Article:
Wednesday, February 13, 2013


Imagine that a man who has brutally murdered several people, including children, is testifying at his own trial. Cameras are allowed in the courtroom and a television network is taping his testimony. The tape is played on the evening news.

When he see the news the murderer is incensed. The network, he claims, played only the part of the tape that showed him confessing to the killings. It edited out the part of the tape where he explained his very good reasons for doing so. The network, he claims, has materially misrepresented him.

I would not see media malpractice here. What the man did is so utterly unacceptable that his reasons for doing so are irrelevant. There is literally no reason for the network to broadcast them.

Now imagine that a major newspaper prints an article on child sexual abuse. The article praises the social workers who identify the abused children; the police and prosecutors who work to put the abusers in prison; and the counselors who help the victims have a chance at a normal life. They barely mention the abusers, except to express disgust that anyone would commit such an act.

After the article comes out, a pedophile advocacy organization protests that their side of the issue was not considered. No one interviewed them; the article’s author doesn’t even mention that such organizations exist. Perhaps, they acknowledge, the author of the article doesn’t agree with their position but he has an obligation to at least know what their arguments are, explain them honestly, and rebut them if he can.

I would not see media bias here. The advocacy organizations are not legitimate players in any public discourse. There is no need to take their views into account or even to acknowledge that anyone holds those views. They exist outside the realm of decent, serious society.

Perhaps what look like media malpractice and media bias to people on the Right; what look like deliberate decisions to deceptively edit and knowingly omit; what look like actions in service of an ideology and a goal; perhaps all that is simply a result of a mindset that defines certain people as existing outside the realm of decent, serious society and that believes no reason is sufficient to explain their utterly unacceptable ideas and policies.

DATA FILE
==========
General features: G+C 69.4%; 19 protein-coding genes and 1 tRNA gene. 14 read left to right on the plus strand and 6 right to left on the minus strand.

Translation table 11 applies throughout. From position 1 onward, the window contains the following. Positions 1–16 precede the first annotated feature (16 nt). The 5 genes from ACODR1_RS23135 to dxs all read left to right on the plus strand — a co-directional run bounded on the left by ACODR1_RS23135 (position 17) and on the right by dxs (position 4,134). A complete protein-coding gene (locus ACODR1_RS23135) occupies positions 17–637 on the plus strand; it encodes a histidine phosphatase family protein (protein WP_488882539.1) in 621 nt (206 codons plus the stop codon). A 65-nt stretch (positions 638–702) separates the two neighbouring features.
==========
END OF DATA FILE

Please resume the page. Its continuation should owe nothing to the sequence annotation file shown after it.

Related reading:

If It Will Save a Single Life, We Must Get Piers Morgan's Stupid Fat Face off the Television - The idea for this post has been running around my head for a while. Reading this over at Ace of Spades made me decide to write it:

This is the underlying assumption that they simply will not confess, for if they did confess it, it would be game over for them. All of their conclusions -- all of their bias, all of their double-standards -- flow from this premise, which they will not admit, but will only dance around.

The premise is simply that liberal speech is much more valuable than conservative speech and this is of course because liberal politics are much more valuable than conservative ones.
Perhaps it’s not that they “will not confess” so much as that they do not realize there is anything to confess.

Conservatives need to create powerful, “sticky” messages that lead the electorate to a tipping point - From Bookworm:

... for decades the Left had created an intellectual atmosphere in which it was easy for people to believe, all evidence to the contrary, that Romney was an evil, soulless man, and that a Republican America would be, as Ted Kennedy so memorably said about Robert Bork,